October 31, 2014
The perfect excuse to justify experimentation
Cirilo Fernandez’s life is defined by boards, whether they’re filled with keys or wax. He uses them to surf through notes and waves, splashing everything and everyone he encounters with a modern, cosmopolitan vision steamed from his education at the renowned Berklee College of Music and his many influences both inside and outside of music. His quartet, Fernández 4, is composed by three other artists of great musical stature: Nicolás Sorín (voice, synthesizers and even I-pads), Pipi Piazzolla (drums) and Mariano Sívori (double bass). Fernández 4 represents the height of an ongoing trend defined by the mixture of different genres. Jazz’s revitalization — a modern tribute rendered in these modern times. And in the midst of this trendy sound, Fernández 4 stands strong as one of the latest, freshest attempts to usher jazz into the wider audience it deserves.
Do you believe mixing different styles is a way of innovating?
Yes, mixing things is a way of innovating. Jazz, by definition, is always evolving, always moving forward. Jazz is the perfect excuse to justify any experiment one embarks upon. It has a constant need to grow.
What is the reason behind such a large number of collaborations in different projects led by Piazzolla, Sorín, Sívori and yourself?
First of all, we’re really good friends. Secondly, we have a great affinity, a good artistic communication — we all understand each other and we’ve been together for quite some time.
I always thought that improvisation is nothing more than a free conversation between different instruments and musicians, what is your take on improvisation?
It is exactly that. It’s like you have a special tool box, your words, which constitute the way you express yourself. But you also need a background; improvising in different styles is like talking in different languages.
How would you describe your fellow band members?
They are all geniuses, I love them! Piazzolla is one of the most versatile drummers in town. He can do it all. One of the few drummers that can take those odd metrics to an organic feel — what he’s doing feels very natural.
Next, we call Mariano (Sívori), the tank, he is such a strong player, like an anchor that we can cling to musically. Pipi and him have been playing for almost 20 years, so they are really tight as a rhythm section. They lay down the foundation and, for us, that’s like having a magic carpet!
Last but not least, Nico is a guy who has wonderful ideas. Not only in the melodies he creates, but also in the way he interprets the music, the place where he takes it with his instruments, his sounds. Also the way in which he uses his voice, he takes it up a notch from the traditional jazz man.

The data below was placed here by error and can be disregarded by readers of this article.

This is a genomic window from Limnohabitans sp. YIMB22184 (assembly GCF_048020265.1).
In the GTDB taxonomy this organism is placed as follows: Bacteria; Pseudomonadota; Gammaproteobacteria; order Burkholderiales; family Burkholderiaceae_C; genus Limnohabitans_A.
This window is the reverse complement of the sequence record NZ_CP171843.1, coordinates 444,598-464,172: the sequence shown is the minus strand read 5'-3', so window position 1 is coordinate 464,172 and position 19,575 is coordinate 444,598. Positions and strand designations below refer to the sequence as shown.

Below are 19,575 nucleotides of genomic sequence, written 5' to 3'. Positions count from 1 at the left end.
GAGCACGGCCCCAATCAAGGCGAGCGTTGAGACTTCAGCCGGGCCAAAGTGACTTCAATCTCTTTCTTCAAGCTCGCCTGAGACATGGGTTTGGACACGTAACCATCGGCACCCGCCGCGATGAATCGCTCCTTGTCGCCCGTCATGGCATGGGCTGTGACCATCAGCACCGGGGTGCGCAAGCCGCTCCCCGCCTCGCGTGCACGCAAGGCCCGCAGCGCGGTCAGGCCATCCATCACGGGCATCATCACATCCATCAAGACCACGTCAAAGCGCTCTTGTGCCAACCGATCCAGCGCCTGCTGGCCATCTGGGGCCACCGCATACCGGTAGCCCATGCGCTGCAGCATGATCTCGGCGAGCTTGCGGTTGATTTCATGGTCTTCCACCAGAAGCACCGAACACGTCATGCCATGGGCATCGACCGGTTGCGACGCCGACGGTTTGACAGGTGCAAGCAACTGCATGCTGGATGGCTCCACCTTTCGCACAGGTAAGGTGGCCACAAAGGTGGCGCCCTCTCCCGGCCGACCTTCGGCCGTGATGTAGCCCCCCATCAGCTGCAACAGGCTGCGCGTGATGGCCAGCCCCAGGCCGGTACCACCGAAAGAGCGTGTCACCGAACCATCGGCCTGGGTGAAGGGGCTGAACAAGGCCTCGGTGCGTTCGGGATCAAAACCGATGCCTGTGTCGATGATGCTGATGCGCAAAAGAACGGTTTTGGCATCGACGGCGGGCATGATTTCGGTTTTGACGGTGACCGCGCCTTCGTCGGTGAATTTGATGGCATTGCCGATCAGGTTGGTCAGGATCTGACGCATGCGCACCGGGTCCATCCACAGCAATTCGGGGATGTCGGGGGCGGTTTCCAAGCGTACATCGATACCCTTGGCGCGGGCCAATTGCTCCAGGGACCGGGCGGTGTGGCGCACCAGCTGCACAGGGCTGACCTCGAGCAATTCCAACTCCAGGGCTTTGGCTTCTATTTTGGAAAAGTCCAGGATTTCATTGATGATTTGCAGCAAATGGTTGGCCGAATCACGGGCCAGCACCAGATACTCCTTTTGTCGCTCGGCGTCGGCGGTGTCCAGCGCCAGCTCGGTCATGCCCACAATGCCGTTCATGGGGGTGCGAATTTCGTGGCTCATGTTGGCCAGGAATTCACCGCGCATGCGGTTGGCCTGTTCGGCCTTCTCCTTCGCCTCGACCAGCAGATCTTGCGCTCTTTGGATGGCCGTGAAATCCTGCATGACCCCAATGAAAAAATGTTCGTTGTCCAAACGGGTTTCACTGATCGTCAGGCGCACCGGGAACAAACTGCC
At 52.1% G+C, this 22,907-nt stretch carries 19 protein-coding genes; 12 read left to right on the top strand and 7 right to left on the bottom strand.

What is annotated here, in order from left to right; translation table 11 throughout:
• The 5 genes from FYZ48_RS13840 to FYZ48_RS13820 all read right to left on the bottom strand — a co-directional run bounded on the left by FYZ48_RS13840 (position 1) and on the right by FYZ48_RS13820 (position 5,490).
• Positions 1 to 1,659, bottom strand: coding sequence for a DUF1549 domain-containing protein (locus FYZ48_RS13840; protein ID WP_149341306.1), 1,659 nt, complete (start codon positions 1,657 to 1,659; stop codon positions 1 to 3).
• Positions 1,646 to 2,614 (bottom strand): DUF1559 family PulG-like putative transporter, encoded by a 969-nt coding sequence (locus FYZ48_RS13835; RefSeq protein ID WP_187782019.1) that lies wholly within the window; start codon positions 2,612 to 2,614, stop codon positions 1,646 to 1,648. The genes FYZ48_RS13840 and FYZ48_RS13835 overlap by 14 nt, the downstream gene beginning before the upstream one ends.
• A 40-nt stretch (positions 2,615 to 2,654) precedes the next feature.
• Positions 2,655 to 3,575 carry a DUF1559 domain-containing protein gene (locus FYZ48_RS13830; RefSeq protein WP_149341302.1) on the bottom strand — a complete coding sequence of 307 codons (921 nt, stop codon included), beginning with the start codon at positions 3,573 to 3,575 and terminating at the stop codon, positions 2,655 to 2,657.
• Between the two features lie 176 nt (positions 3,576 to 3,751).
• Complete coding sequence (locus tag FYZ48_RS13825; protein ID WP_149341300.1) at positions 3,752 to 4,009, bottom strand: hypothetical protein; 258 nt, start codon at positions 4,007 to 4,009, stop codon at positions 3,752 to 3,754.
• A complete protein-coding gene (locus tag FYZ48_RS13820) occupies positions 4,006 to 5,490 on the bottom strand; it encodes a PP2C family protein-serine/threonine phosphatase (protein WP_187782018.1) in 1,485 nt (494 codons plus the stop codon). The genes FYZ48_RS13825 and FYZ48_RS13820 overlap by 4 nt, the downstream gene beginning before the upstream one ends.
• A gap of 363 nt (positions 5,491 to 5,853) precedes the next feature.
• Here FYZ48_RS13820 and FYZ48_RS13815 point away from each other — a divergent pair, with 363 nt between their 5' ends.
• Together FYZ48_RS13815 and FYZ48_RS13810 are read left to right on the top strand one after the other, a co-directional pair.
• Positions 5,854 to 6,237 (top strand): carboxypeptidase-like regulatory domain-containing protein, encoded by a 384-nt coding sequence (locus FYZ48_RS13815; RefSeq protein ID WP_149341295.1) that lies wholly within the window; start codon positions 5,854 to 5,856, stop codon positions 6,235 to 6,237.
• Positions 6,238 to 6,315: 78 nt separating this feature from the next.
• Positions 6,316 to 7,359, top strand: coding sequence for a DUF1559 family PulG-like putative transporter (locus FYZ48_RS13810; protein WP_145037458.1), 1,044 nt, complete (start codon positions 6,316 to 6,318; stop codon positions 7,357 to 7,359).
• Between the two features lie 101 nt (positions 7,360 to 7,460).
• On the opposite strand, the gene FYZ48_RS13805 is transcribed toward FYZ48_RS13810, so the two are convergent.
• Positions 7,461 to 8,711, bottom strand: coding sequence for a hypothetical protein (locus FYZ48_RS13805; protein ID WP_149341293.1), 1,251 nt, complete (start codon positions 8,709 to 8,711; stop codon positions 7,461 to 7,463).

After graduating from Berklee, what things did you keep and what did you get rid of?
I’ve read in many books that whenever you finish something they tell you to forget everything you’ve learned and just do it. So I think in a way this is one of those things. You get to a point where you really just try to let things flow without being too brainy about it. There’s a lot of tools we have from Berkeley, there are certain things that make developing ideas easier and quicker. There’s also a certain criteria for making compositions, a certain way to put things together in a way that makes sense, in a way that doesn’t bore the audience.
Sorín’s compositions and yours have like an underlying intention to broaden the genre’s reach, to make jazz more appealing to the general taste.
Absolutely, that’s the main objective.
Being also an accomplished surfer, do you find any similarities between surf and jazz?
Of course! It’s merely conceptual and metaphorical but jazz’s improvisation and the unpredictability of the ocean draws a quick comparison. Also, when you’re surfing you really enjoy being on the wave and it only happens for about ten seconds — within an hour in which you’re pedalling like crazy — and the effort done by mastering improvisation is very similar; then of course, the feeling of riding a wave can be translated into the pleasure of performing.
Do you still carry in your style earlier musical influences?
Everything I heard when I was little has had some effect on what I am as a musician today. For instance, I remember my dad listening to Oscar Peterson, Duke Ellington and Count Basie, as far as jazz is concerned. On the other hand, my mom used to listen to Stevie Wonder, Michael Jackson, the Jackson 5, The Beatles, and I also have a lot of that.
And those influences are somewhat recognizable in your playing style and in your quartet’s sound.
Definitely. There’s also a lot of things I listened to when I was a teenager, like the alternative-rock/grunge movement with Nirvana, Pixies, Alice in Chains, Melvins, Faith No More, and so on. A lot of those bands’ attitude can be translated into what we do now and with Nico (Sorín) we have that same musical taste so we also try to bring that to the mix… (Regarding influences), you nurture from all things but you resignify them so they make sense to you.
Your song Brion, for example, has a certain Radiohead texture to it...
Yes, very good! For me, Radiohead is the biggest thing nowadays, I’m a die-hard fan.
What are your future ambitions?
My biggest hope is to keep pushing the envelope.
When & Where:
Fernández 4 presents No Fear at Boris Club (Gorriti 5568), tonight 9.30pm. Tickets from 70 pesos at the venue.@lorenzomiquel